Search Results

You are looking at 1 - 3 of 3 items for

  • Author or Editor: Stacy Anderson x
  • Refine by Access: All Content x
Clear All Modify Search


Objective—To determine density of corneal endothelial cells, corneal thickness, and corneal diameters in normal eyes of llamas and alpacas.

Animals—36 llamas and 20 alpacas.

Procedure—Both eyes were examined in each camelid. Noncontact specular microscopy was used to determine density of corneal endothelial cells. Corneal thickness was measured, using ultrasonographic pachymetry. Vertical and horizontal corneal diameters were measured, using Jameson calipers.

Results—Values did not differ significantly between the right and left eyes from the same camelid. There was no significant effect of sex on density of corneal endothelial cells or corneal thickness in either species. Mean density of endothelial cells was 2,669 cells/mm2 in llamas and 2,275 cells/mm2 in alpacas. Density of endothelial cells decreased with age in llamas. Polymegathism was observed frequently in both species. Mean corneal thickness was 608 µm for llamas and 595 µm for alpacas. Corneal thickness and density of endothelial cells were negatively correlated in llamas. Older (> 36 months old) llamas had significantly larger horizontal and vertical corneal diameters than younger llamas, and older alpacas had a significantly larger vertical corneal diameter than younger alpacas.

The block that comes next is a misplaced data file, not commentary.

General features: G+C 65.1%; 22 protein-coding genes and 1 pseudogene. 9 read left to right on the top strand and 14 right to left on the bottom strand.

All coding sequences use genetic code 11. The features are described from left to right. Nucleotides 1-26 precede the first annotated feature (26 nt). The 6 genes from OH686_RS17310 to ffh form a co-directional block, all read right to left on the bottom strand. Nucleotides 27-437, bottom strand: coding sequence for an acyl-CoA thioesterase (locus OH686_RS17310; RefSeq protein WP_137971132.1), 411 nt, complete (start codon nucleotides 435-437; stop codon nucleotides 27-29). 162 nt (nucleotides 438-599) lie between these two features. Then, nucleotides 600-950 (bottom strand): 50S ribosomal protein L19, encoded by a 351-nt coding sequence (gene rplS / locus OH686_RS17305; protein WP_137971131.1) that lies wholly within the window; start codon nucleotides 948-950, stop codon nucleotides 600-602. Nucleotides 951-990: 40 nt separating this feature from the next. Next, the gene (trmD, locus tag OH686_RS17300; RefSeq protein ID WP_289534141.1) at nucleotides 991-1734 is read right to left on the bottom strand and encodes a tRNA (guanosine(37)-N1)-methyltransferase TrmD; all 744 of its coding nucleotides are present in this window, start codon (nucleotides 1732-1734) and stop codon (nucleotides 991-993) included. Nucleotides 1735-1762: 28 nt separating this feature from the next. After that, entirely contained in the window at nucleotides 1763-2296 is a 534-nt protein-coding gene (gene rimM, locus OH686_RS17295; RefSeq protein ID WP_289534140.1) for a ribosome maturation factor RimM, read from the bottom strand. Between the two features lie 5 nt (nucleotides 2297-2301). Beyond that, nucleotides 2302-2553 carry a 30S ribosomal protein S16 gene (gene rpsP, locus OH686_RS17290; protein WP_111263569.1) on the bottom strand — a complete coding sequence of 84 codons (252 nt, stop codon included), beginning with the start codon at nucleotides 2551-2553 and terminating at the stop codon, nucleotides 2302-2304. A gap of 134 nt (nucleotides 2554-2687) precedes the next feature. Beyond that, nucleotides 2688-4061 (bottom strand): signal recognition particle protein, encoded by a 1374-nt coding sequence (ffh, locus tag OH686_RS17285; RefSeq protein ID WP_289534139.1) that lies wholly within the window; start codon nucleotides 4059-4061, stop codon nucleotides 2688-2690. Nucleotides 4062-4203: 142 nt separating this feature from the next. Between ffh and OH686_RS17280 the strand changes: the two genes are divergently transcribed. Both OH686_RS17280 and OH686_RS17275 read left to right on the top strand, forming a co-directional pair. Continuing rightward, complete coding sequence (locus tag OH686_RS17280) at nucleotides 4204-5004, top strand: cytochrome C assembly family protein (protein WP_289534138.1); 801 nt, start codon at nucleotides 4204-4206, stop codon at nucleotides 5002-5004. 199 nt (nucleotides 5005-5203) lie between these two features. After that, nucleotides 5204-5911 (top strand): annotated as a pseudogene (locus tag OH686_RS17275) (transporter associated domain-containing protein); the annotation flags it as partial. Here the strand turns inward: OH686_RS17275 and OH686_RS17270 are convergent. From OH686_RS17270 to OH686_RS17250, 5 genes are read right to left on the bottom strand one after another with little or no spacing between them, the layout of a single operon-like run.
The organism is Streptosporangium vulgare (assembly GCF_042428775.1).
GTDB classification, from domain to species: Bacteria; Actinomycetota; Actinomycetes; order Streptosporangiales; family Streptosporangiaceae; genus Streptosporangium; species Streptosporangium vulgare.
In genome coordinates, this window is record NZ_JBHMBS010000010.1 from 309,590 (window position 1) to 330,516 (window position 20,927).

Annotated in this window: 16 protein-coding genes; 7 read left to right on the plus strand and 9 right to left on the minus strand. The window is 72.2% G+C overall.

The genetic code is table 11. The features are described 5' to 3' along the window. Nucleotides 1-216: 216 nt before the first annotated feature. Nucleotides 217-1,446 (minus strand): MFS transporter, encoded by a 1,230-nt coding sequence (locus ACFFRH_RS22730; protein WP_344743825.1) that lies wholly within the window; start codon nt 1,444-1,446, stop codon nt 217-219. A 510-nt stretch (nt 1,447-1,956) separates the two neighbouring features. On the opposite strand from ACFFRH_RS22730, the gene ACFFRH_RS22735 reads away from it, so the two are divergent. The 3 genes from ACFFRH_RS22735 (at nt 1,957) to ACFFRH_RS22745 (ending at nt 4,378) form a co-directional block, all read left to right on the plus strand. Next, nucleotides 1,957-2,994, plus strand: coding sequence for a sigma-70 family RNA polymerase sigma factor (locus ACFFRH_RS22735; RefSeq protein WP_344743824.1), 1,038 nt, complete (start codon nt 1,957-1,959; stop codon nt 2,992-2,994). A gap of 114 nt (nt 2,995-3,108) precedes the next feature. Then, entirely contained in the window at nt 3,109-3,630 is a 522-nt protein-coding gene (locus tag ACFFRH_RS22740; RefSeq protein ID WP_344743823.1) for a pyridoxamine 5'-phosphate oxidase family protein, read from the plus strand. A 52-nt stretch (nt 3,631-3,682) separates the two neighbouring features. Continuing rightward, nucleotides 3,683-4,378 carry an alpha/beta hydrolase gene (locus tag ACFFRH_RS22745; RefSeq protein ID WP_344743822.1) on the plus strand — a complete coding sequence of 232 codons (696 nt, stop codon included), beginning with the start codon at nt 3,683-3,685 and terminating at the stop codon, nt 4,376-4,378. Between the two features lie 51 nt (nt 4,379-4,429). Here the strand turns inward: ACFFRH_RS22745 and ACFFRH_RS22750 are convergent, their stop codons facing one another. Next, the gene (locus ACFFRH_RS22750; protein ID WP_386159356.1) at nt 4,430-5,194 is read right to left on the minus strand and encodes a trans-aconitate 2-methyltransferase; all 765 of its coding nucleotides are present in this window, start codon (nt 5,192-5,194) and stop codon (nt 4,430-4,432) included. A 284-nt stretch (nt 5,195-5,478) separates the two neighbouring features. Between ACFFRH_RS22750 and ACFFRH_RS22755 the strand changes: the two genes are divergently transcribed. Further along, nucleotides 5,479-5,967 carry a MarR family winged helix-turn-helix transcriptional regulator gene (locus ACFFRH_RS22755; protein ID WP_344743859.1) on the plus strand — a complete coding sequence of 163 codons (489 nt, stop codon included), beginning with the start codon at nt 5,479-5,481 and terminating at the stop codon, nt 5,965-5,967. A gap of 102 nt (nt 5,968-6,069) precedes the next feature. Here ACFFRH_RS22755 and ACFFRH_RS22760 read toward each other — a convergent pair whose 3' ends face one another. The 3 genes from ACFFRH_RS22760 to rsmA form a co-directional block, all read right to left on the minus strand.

Conclusions and Clinical Relevance—Density of corneal endothelial cells is only slightly lower in camelids than other domestic species. Density of endothelial cells decreases with age in llamas. Age or sex does not significantly affect corneal thickness in normal eyes of llamas and alpacas. Specular microscopy is useful for determining density of corneal endothelial cells in normal eyes of camelids. (Am J Vet Res 2002;63:326–329)

Full access
in American Journal of Veterinary Research
in Journal of the American Veterinary Medical Association


OBJECTIVE To evaluate the effect of lipopolysaccharide (LPS) on apoptosis of equine neutrophils in vitro.

SAMPLE Venous blood samples from 40 adult horses.

PROCEDURES Neutrophils were isolated from blood samples and cultured with or without LPS from Escherichia coli O55:B5 for 12 or 24 hours. Neutrophil apoptosis was assessed by use of cytologic examination, annexin V and propidium iodide staining quantified with flow cytometry, coincubation with inducers of intrinsic and extrinsic apoptosis or a toll-like receptor (TLR) 4 inhibitor, and measurement of caspase-3, -8, and -9 activities.

RESULTS Treatment with LPS resulted in a significant delay in apoptosis after incubation for 12 and 24 hours (neutrophils from blood samples of 40 horses). There was a significant correlation between increases in LPS dose and decreases in apoptosis after incubation for 24 hours (3 experiments, each of which involved neutrophils obtained from the same 3 horses at 3 separate times). Caspase-9 activity, but not caspase-3 or -8 activity, was significantly reduced in LPS-treated neutrophils after incubation for 12 hours (neutrophils from blood samples of 17 horses). Treatment with a TLR4 inhibitor or intrinsic and extrinsic inducers of apoptosis prevented LPS-delayed apoptosis.

CONCLUSIONS AND CLINICAL RELEVANCE LPS treatment delayed apoptosis of equine neutrophils in vitro for up to 24 hours in a dose-dependent manner by alteration of the intrinsic pathway of apoptosis and was dependent on TLR4 signaling. Increased neutrophil life span may contribute to the development of a systemic inflammatory response syndrome in endotoxemic horses.

Full access
in American Journal of Veterinary Research